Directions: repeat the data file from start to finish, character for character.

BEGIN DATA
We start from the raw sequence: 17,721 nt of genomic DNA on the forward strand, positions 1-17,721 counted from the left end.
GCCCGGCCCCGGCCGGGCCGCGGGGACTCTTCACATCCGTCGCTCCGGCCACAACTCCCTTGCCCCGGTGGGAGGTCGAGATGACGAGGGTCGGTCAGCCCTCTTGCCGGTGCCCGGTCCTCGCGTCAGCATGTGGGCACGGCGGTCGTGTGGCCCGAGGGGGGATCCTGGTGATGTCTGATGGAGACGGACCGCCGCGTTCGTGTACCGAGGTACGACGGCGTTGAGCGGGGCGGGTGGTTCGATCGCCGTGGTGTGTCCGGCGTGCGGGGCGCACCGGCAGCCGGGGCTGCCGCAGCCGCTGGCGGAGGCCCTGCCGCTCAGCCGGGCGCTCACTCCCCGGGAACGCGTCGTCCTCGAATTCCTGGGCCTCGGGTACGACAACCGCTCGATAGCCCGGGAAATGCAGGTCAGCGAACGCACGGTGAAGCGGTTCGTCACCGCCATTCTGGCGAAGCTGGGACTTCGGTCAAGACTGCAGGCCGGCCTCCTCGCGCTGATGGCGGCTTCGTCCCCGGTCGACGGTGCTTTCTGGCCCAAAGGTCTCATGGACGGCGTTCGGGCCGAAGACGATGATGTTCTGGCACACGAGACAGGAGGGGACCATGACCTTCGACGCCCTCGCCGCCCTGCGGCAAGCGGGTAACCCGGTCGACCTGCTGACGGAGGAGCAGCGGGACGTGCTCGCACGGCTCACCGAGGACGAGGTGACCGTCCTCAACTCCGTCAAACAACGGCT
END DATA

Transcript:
We start from the raw sequence: 17,721 nt of genomic DNA on the forward strand, positions 1-17,721 counted from the left end.
GCCCGGCCCCGGCCGGGCCGCGGGGACTCTTCACATCCGTCGCTCCGGCCACAACTCCCTTGCCCCGGTGGGAGGTCGAGATGACGAGGGTCGGTCAGCCCTCTTGCCGGTGCCCGGTCCTCGCGTCAGCATGTGGGCACGGCGGTCGTGTGGCCCGAGGGGGGATCCTGGTGATGTCTGATGGAGACGGACCGCCGCGTTCGTGTACCGAGGTACGACGGCGTTGAGCGGGGCGGGTGGTTCGATCGCCGTGGTGTGTCCGGCGTGCGGGGCGCACCGGCAGCCGGGGCTGCCGCAGCCGCTGGCGGAGGCCCTGCCGCTCAGCCGGGCGCTCACTCCCCGGGAACGCGTCGTCCTCGAATTCCTGGGCCTCGGGTACGACAACCGCTCGATAGCCCGGGAAATGCAGGTCAGCGAACGCACGGTGAAGCGGTTCGTCACCGCCATTCTGGCGAAGCTGGGACTTCGGTCAAGACTGCAGGCCGGCCTCCTCGCGCTGATGGCGGCTTCGTCCCCGGTCGACGGTGCTTTCTGGCCCAAAGGTCTCATGGACGGCGTTCGGGCCGAAGACGATGATGTTCTGGCACACGAGACAGGAGGGGACCATGACCTTCGACGCCCTCGCCGCCCTGCGGCAAGCGGGTAACCCGGTCGACCTGCTGACGGAGGAGCAGCGGGACGTGCTCGCACGGCTCACCGAGGACGAGGTGACCGTCCTCAACTCCGTCAAACAACGGCT